Head to the mountains outside Chiang Mai, Thailand to explore a popular temple and get an aerial view of the city.
The mountain temple of Wat Phra That Doi Suthep is literally the stuff of legends.
Its location was predicated by a dream, a magical relic and the death of an auspicious pachyderm.
The story goes that a venerated monk named Sumana had a dream in which he was instructed to find a relic of the Gautama Buddha, whose teachings led to the founding of Buddhism. He discovered a fragment of bone from the Buddha’s shoulder among the tall grass at Ban Pang Cha in Chiang Mai Province.
The bone shard possesses magical properties: It can make itself invisible, and at the temple of Wat Suan Dok, it miraculously split into two pieces. It was considered bad luck to enshrine both pieces at the same site, but no one knew where to put the other half. The problem was solved in an unusual manner: The larger half of the relic was placed on the back of a chang samkhan, a holy elephant, called “white” because these pinkish albino versions are thought to be especially pure.
The elephant was allowed to roam freely. It climbed to the top of Mount Doi Suthep, where it trumpeted three times before it knelt down and died.
King Kuena, the sixth ruler of the Lanna Kingdom, declared the spot a holy site, and work commenced in 1383 to erect a chedi, or domed tower, to hold the relic. Wat Phra That Doi Suthep was born.
Temple on the Mountain
The 14th century Buddhist temple and pilgrimage site, known locally as Wat Doi Suthep (and pronounced “Doy Soo-tep”) is located within Doi Suthep-Pui National Park, about 40 minutes outside of Chiang Mai. To reach the wat, Wally and I hired a driver from our hotel (Tommy, whom you can reach via email: firstname.lastname@example.org). As he drove us along, he told us about the paved road that winds its way up the mountainside. In 1935, the road was constructed entirely by the voluntary labor of the followers of Kruba Srivichai, known as the Buddhist Saint of Northern Thailand. The project gained such exposure that it attracted donations of 20 million baht and, even though the workers used mostly primitive tools, it was completed after only six months.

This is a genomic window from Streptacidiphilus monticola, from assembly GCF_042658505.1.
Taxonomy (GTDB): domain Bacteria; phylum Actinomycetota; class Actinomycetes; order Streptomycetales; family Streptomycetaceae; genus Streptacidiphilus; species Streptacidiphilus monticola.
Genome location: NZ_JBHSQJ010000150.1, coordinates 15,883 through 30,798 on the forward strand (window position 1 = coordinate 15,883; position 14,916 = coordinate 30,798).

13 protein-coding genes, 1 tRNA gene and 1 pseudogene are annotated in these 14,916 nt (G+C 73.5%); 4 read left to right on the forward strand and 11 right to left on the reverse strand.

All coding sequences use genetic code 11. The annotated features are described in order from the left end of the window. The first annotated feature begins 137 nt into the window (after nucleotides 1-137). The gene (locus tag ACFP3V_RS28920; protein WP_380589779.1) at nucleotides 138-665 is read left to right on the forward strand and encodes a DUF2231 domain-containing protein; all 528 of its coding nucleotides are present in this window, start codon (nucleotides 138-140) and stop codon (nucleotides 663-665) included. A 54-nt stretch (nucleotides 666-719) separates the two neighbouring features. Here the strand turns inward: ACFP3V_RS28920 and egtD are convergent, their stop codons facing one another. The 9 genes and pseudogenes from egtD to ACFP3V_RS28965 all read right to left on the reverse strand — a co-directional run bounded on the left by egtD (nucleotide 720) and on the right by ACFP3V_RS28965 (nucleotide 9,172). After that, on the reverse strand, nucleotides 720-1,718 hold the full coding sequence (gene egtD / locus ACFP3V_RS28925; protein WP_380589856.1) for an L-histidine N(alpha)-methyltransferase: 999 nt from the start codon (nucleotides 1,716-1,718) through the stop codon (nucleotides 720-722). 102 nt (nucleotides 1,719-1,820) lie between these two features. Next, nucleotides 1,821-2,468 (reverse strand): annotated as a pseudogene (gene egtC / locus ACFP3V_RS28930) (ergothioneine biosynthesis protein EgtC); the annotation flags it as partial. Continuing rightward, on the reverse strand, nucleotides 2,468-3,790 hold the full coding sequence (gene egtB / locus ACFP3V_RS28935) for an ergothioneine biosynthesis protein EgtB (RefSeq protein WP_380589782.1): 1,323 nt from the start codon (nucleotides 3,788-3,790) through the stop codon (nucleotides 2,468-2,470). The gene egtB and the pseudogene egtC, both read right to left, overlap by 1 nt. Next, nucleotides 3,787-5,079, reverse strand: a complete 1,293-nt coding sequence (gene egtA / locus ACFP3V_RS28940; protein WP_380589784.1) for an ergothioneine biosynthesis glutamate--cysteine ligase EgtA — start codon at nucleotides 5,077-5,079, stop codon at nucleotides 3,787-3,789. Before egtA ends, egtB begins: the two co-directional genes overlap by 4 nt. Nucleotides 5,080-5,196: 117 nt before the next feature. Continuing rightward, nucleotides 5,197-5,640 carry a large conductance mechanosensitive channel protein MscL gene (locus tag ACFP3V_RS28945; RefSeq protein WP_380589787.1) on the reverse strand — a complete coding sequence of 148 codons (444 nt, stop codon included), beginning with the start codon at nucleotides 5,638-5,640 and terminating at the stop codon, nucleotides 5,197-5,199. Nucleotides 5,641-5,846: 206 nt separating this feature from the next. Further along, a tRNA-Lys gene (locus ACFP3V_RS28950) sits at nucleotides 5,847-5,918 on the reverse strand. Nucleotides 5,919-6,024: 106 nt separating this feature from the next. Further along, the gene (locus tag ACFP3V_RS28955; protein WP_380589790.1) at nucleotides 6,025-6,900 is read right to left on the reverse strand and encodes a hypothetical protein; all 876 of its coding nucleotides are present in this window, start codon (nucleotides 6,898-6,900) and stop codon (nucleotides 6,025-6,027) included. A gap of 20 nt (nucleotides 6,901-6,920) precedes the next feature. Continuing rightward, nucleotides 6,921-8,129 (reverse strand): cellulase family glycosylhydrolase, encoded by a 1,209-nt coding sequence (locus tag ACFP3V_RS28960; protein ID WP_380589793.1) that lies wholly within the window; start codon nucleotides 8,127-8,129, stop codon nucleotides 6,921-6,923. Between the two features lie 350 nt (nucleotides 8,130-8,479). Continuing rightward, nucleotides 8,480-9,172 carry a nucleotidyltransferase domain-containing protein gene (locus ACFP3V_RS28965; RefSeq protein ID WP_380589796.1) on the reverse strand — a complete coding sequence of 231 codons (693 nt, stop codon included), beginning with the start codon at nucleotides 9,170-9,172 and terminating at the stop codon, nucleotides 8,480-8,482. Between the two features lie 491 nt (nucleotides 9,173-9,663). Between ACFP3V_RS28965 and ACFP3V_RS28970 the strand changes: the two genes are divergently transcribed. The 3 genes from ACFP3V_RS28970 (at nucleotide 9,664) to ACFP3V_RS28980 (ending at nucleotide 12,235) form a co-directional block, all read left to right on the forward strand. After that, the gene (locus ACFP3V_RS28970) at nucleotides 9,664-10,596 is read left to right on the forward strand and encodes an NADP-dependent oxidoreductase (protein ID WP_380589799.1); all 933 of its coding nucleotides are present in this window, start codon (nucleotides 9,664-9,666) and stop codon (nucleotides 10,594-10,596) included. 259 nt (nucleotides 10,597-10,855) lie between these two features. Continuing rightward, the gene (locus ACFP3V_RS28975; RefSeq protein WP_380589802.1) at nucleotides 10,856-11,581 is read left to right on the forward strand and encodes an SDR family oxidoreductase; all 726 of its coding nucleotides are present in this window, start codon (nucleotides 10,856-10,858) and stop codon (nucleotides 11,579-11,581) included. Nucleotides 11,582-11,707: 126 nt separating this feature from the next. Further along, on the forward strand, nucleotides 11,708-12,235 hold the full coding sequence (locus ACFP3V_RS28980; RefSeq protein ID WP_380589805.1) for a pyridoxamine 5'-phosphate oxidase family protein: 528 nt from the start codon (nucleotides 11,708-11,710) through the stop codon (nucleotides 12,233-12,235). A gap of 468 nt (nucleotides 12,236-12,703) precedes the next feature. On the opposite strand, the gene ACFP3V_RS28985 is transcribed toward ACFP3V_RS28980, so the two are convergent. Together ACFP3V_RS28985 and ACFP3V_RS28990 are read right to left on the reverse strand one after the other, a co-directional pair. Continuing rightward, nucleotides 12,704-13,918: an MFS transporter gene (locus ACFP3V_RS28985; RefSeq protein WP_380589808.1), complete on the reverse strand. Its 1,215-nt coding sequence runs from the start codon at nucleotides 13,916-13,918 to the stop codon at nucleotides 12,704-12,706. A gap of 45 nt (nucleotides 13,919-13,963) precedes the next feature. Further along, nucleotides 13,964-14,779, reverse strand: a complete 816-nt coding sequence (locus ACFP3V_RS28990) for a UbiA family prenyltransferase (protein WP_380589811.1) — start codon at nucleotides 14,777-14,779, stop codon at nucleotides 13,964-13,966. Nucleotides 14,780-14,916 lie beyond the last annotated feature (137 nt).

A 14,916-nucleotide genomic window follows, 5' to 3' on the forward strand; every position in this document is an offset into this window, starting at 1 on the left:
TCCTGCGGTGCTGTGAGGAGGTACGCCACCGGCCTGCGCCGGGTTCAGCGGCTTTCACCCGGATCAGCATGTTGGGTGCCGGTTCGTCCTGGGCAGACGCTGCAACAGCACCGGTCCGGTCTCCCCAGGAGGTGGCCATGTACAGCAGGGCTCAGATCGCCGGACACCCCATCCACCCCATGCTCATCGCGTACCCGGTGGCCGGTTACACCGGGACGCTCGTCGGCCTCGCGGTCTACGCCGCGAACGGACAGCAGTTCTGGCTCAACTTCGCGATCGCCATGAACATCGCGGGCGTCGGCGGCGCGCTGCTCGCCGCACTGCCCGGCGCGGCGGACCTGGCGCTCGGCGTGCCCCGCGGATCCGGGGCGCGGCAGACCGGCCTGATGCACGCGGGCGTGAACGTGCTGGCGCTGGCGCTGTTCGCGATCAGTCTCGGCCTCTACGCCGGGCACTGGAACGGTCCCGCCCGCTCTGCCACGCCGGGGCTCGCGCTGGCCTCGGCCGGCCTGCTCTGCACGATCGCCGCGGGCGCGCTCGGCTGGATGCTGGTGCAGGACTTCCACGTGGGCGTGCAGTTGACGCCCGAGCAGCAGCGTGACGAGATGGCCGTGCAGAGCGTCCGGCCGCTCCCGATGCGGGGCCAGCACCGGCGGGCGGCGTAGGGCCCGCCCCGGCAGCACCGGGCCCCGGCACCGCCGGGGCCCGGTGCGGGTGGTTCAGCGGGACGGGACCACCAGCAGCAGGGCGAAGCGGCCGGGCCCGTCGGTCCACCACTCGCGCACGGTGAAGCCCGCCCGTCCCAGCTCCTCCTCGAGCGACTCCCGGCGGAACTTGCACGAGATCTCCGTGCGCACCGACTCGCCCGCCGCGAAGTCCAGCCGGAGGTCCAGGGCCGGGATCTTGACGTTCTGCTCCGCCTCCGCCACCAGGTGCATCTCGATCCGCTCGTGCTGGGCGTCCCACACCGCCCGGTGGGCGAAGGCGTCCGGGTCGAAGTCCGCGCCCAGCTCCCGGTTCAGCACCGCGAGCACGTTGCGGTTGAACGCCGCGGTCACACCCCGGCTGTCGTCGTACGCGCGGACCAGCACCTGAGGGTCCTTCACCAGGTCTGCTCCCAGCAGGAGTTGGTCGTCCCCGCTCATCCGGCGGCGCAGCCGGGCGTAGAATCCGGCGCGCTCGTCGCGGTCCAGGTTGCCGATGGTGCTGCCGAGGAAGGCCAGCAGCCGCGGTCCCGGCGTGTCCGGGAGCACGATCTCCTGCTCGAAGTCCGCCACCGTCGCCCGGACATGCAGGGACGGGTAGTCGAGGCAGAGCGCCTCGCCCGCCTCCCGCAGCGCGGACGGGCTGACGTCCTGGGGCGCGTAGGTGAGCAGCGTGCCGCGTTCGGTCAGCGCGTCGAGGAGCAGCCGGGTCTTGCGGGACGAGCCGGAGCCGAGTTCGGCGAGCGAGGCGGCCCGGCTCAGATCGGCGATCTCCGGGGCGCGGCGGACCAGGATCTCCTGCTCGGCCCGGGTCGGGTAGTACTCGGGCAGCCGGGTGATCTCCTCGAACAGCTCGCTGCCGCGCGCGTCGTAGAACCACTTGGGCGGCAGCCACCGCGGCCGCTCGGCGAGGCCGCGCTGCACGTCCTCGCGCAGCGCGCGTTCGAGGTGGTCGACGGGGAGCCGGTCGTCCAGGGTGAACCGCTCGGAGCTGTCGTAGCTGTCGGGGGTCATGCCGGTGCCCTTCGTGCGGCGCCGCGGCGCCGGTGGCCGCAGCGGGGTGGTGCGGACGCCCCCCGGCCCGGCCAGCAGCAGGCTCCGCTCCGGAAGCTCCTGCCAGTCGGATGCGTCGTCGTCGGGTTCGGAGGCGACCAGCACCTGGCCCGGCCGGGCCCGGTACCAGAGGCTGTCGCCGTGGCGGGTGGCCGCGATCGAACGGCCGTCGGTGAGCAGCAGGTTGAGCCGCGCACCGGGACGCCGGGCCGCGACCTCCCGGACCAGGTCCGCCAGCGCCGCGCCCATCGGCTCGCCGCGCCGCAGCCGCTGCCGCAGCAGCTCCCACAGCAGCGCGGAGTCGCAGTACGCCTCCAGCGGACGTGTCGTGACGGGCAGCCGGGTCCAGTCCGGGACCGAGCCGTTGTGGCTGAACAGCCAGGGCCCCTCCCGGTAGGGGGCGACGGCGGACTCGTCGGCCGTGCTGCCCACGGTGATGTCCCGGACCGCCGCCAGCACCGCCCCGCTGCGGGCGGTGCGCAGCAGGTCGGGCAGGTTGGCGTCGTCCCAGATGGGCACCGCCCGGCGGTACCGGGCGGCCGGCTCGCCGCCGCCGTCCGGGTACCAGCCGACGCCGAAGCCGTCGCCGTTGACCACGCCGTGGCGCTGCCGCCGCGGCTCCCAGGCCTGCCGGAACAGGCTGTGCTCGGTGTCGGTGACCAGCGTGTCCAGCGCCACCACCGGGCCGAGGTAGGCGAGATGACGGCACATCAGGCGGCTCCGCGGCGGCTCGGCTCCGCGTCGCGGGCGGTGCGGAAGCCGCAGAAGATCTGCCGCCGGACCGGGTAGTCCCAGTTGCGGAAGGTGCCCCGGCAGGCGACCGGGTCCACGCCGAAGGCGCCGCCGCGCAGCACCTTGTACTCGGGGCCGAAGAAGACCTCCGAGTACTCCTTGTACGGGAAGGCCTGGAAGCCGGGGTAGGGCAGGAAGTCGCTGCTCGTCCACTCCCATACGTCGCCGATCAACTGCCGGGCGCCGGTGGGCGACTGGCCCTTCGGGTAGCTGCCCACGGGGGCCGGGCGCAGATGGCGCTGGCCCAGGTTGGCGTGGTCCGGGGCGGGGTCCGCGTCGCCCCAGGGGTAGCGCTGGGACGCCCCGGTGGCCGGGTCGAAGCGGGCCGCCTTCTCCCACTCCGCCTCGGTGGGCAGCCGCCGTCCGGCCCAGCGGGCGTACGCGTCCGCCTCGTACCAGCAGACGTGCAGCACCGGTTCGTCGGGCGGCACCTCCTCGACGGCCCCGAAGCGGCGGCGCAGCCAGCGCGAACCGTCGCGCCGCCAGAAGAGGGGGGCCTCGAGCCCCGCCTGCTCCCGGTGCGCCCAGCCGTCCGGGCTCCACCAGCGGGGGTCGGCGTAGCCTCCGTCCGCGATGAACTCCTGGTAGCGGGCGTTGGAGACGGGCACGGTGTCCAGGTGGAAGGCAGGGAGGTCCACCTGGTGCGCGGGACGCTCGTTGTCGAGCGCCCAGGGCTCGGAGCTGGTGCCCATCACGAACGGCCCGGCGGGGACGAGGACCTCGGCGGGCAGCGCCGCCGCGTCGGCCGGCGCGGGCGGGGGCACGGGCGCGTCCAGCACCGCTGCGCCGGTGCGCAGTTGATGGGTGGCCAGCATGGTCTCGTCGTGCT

The wat is reached via a 306-step staircase flanked by an undulating naga balustrade. The ascent is intended to help devotees attain merit, the accumulation of good deeds in Buddhism.
As you climb the stairs, you’ll encounter small groups of young kids, mostly girls, in colorful hill tribe dress. To earn money from tourists, they will ask for a tip if they catch you taking photographs of them. I can’t imagine that it’s a fun way to live, but it was nice to catch a glimpse of them playing games and just being kids when they didn’t know they were being watched.
Entry to Wat Doi Suthep is 30 baht for foreigners and free for Thais. If you wish to take the funicular cable car instead of climbing the stairs, the ride is 20฿ round trip or 10฿ one way.
We visited early in the morning, before the throngs of tourists arrived, giving us the freedom to explore without large crowds.
When Wally and I reached the top of the steps, we were greeted by two giant green yaksha guardians.
A statue of the white elephant with a golden ku, a reliquary for a Buddha image resembling a miniature chedi, on its back, stands immediately to the left. There’s a plaque telling the story of the temple behind it.
A shrine to Sudeva, the hermit who was living on the site at the time when the white elephant transported the famous relic, sits to the right. The leopard-print cloth draped around his body is symbolic of the animal skins traditionally worn by hermits in India and beyond.
The sun’s intense heat washed over the tiled central courtyard as we entered the plaza containing the shimmering copper-gilded chedi. Fortunately, we were able to take shelter and meander amongst the shaded arcade, which is home to a variety of different Buddha images. The murals covering the walls behind them illustrate the founding of the wat.
Because the chedi contains a sacred relic, there are separate lines for men and women. The base is enclosed by a railing to guide ritual circumambulation and, supposedly to maintain its sanctity, only men are allowed inside the innermost railing. (Thais have a warped idea that women are unclean. Read more about Thai Buddhism — the good and the bad — here.)
Out back, we paused to take in the view. Seen from Doi Suthep, the horizon becomes a vast hazy line of dense foliage stretching out far into the distance like an endless sea of green briefly interrupted by the surprisingly small city of Chiang Mai.
Several souvenir shops are located to the left of the base of the stairs, many with similar items. Don’t be afraid to compare and be prepared to bargain. We saw a wooden monk puppet we really liked and asked the first seller how much it was. She told us 200 baht, or about $6.
We moved on, and every stall we stopped at quoted a higher and higher price — 400฿, 600฿, 900฿.
So we ended up going back to the first woman. In fact, she was so reasonable, we didn’t really even have to negotiate — and we ended up spending about a hundred bucks at her stall. She even threw in some stuff for free. Good karma.
As we waited at the bottom of the stairs for Tommy to get the car, the shopkeeper came running over to us. She was waving around a stick — part of a larger monk puppet we purchased from her — that she had forgotten to give us. We smiled and thanked her, sure that her good deed earned her some merit at this sacred site. –Duke
Wat Phra That Doi Suthep
Wat Phra That Doi Suthep Road
Srivijaya Suthep Mueang Chiang Mai District
Chiang Mai, Thailand